And so we arrive at the annual tradition that is Destiny showing up on my game of the year list. I mean, it wouldn’t be one of these if I didn’t talk about it at some point would it. I know I’m usually, at least a little coy about what game I’m talking about in these opening paragraphs, but let’s not beat around the bush. You all knew it was coming.
(Click this link to see the archive of entries so far)
#7: Destiny: Beyond Light
Played on Xbox One X | Released 10th November | Developed by Bungie
Not a year goes by where I don’t talk about Destiny to come extent. While I used to feel guilty about bringing the game up year after year during game of the year discussions, Bungie has evolved the game so much that I really have altered my perceptions of the game and how it itself now presents itself since breaking away from Activation and becoming its own entity. Destiny is a different game than it was three years ago, and it’s much different than it was three years before that.
Destiny is one of the big dogs when it comes to the ongoing service games, akin to a combination of Fortnite and World of Warcraft, Destiny has become a game that just exists in perpetuity now. The seasonal based drip-feed of content means it’s a game you can much more easily came and go from based on how much you’re enjoying the current season of content.
And that really has been my year with Destiny. Because while I have listed Beyond Light as the primary entry in this list, it would be remiss of me to not talk about the content of the game that filled the rest of 2020 before Beyond Light. As 2020 started, we were just a few weeks into the Season of Dawn, which probably my favourite amongst Destiny’s year 2 content.
I spent much of my January and February playing through this season of Destiny. Then I took some time off through Season of the Worthy before coming back for Season of Arrivals. I’ll put my hands up now and say that Destiny is not a game for everyone, and especially now, the game has actually become pretty difficult for new players to approach, considering the original story campaign is now unbailable.
But as someone who has been playing relatively consistently since Destiny 1, seeing the story and lore unfold little by little over the months and years has been a treat for me. I am totally invested in the lore and story of Destiny at this point, and seeing Season of Arrivals as the prelude to Beyond Light feels like a major step forward in the ongoing story of Destiny and it’s narrative of the “Light” vs. the “Darkness”.
Beyond Light, like Shadowkeep and then Forsaken before that is a major annual expansion for the game that adds a new subclass, new locations and serves as a platform to make some major changes to the game from a mechanics and back-end perspective. Namely, Bungie’s choice to sunset a bunch of older locations and equipment from the game for the sake of longevity of the meta and competitiveness of the game.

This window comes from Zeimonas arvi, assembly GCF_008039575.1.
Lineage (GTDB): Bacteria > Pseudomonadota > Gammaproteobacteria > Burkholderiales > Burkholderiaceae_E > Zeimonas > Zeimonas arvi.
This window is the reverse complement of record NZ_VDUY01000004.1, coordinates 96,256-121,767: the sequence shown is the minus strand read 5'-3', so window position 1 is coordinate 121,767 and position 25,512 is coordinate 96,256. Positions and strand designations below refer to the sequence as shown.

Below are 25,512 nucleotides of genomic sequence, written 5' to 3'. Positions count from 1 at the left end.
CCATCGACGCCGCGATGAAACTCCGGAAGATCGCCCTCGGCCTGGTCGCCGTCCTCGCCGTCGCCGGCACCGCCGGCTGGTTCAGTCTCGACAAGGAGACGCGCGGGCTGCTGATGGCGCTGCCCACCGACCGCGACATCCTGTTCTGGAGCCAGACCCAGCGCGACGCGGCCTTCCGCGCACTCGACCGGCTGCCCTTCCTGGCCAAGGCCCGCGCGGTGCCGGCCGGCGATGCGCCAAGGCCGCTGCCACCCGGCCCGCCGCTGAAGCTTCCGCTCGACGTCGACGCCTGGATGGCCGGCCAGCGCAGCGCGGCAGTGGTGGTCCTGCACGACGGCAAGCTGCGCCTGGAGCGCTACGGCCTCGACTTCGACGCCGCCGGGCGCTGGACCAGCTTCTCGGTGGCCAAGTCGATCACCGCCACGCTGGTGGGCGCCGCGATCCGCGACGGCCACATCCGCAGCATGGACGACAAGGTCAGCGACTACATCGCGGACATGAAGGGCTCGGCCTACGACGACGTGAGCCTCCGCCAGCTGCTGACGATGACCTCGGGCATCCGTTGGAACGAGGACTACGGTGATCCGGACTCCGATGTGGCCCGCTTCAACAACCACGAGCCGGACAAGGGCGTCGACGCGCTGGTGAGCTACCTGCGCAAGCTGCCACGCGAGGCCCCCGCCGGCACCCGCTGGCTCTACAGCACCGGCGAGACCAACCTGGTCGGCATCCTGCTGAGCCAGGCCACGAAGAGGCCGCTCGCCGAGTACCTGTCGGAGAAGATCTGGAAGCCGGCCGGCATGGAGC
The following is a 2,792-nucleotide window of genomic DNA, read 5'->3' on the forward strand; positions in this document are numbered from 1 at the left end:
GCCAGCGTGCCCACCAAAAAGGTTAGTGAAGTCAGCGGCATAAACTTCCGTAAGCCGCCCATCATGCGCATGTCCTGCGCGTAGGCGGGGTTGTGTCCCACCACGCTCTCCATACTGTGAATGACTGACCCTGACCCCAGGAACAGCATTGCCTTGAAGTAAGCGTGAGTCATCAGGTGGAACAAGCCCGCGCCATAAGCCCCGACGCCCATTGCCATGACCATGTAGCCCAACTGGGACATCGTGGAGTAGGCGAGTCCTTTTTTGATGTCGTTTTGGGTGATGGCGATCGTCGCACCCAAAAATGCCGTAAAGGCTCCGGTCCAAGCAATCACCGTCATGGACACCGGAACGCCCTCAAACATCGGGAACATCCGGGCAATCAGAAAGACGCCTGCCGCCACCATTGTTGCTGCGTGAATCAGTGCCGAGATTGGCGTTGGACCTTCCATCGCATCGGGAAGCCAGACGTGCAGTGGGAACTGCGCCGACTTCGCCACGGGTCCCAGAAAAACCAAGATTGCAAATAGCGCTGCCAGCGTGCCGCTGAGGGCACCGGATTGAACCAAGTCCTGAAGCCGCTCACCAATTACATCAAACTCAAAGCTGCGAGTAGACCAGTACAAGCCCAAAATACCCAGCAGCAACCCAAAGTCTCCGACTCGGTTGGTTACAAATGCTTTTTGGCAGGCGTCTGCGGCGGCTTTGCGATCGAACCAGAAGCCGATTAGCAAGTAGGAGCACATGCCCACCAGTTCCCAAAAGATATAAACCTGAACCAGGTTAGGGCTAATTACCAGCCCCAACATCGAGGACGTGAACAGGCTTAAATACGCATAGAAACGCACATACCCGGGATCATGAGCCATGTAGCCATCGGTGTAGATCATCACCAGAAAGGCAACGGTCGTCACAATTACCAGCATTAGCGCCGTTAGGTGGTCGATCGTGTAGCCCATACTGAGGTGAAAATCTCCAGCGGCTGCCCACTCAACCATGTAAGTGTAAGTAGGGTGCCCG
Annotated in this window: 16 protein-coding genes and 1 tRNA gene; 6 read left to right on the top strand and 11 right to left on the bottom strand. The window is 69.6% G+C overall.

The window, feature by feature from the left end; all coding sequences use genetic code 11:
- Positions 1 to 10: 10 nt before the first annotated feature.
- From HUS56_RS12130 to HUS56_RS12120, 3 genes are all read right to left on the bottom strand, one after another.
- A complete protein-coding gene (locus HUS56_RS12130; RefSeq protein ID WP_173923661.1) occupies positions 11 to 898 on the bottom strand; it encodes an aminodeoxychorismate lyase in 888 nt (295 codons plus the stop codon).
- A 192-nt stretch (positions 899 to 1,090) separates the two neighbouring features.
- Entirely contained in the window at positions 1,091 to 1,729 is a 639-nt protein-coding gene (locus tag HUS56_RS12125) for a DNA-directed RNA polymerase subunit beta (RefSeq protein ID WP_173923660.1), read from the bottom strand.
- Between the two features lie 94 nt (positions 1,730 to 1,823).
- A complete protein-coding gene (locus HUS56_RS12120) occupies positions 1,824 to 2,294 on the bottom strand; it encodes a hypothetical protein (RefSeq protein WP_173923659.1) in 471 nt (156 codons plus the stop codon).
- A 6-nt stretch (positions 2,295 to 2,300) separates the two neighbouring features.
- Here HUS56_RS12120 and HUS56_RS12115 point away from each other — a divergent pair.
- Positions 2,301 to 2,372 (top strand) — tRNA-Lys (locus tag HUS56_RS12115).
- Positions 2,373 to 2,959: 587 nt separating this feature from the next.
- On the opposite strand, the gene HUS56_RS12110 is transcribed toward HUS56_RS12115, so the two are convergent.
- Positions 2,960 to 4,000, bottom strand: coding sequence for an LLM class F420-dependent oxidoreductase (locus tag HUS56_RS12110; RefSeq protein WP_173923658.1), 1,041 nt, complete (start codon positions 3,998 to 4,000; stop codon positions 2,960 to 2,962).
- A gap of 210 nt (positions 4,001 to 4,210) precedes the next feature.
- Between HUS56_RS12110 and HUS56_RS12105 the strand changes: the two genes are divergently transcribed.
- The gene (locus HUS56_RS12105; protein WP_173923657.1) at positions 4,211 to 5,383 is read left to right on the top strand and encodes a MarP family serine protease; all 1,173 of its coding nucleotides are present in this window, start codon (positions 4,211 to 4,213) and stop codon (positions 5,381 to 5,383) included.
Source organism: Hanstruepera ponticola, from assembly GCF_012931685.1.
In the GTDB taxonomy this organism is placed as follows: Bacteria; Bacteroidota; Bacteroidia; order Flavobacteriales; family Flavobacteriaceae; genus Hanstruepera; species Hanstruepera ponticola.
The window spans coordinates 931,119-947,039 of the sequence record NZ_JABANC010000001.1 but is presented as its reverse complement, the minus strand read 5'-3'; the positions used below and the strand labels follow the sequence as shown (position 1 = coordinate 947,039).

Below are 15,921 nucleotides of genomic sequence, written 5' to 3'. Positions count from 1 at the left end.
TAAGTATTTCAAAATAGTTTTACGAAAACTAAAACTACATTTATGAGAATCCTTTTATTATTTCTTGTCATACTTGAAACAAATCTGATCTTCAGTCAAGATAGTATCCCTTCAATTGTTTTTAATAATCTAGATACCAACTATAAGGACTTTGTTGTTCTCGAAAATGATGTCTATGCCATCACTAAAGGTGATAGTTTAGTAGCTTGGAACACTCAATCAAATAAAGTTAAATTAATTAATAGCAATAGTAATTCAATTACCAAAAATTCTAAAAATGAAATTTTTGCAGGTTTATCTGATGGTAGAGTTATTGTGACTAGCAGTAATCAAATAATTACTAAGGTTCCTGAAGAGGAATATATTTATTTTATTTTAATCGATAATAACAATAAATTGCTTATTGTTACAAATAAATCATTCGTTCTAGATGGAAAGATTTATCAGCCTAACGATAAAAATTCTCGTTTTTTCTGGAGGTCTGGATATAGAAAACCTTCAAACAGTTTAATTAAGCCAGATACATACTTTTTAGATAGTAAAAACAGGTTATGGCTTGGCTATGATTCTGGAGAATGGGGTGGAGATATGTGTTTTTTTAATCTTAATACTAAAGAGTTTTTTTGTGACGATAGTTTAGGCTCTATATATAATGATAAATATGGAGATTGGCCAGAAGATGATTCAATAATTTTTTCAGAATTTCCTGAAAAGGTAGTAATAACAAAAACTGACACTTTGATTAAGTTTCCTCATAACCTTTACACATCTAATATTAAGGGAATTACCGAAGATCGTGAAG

And immediately seeing faster load times upon installing Beyond Light already makes the changes feel worth it to me. As of the time I’m writing this, I am enjoying playing Destiny a whole lot. As it has always been; it’s an incredibly satisfying shooter to simply run around and shoot guns in, coupled with the double-barrelled load of new content that comes with Beyond Light’s own story being bundled in with the new content that comes with the beginning of the Season of the Hunt makes this the best of time of the year to spend with the game.
I’ll reiterate though, Destiny is one of the drippiest of drip feeders when it comes to content. While I am loving playing it now, in a few months time, when the following season of content begins, there’s a good chance that I might fall off the game a little and take the season off. Which is part of the charm of the game for me. It’s something I can leave and come back to and feel fulfilled by it.
Then again, that’s the nature of the service game in general. It’s a business model that really has become a standard for the industry now and one that had really made me think about how I interact with this top ten list at the end of each year. In 2020, I have spent more time playing service games than I ever did before, and I feel like I’ll do even more of it in 2021.
These kind of games are easier to jump in and out of throughout the year, they’re not really that expensive (from a relative perspective) and they always seem to have something going on that makes you want to come back to them. Games don’t just come out and fade away anymore, they’re constantly getting updates, content drops and events happening to them. It makes me wonder how many more Destiny’s I’ll get in my life before that’s all this list ends up being. Because as I get older and have less money to spend on games, these kinds of experiences are the ones I seem to be valuing more and more.
The only reason this didn’t place higher is because there was a 7-8 month period where I hardly touched it. And that doesn’t really make it seem like I’m grading these on a fair metric, considering that’s still way more time put into this game than most other entries on this list. Oh well, I did say these were pretty arbitrary, didn’t I?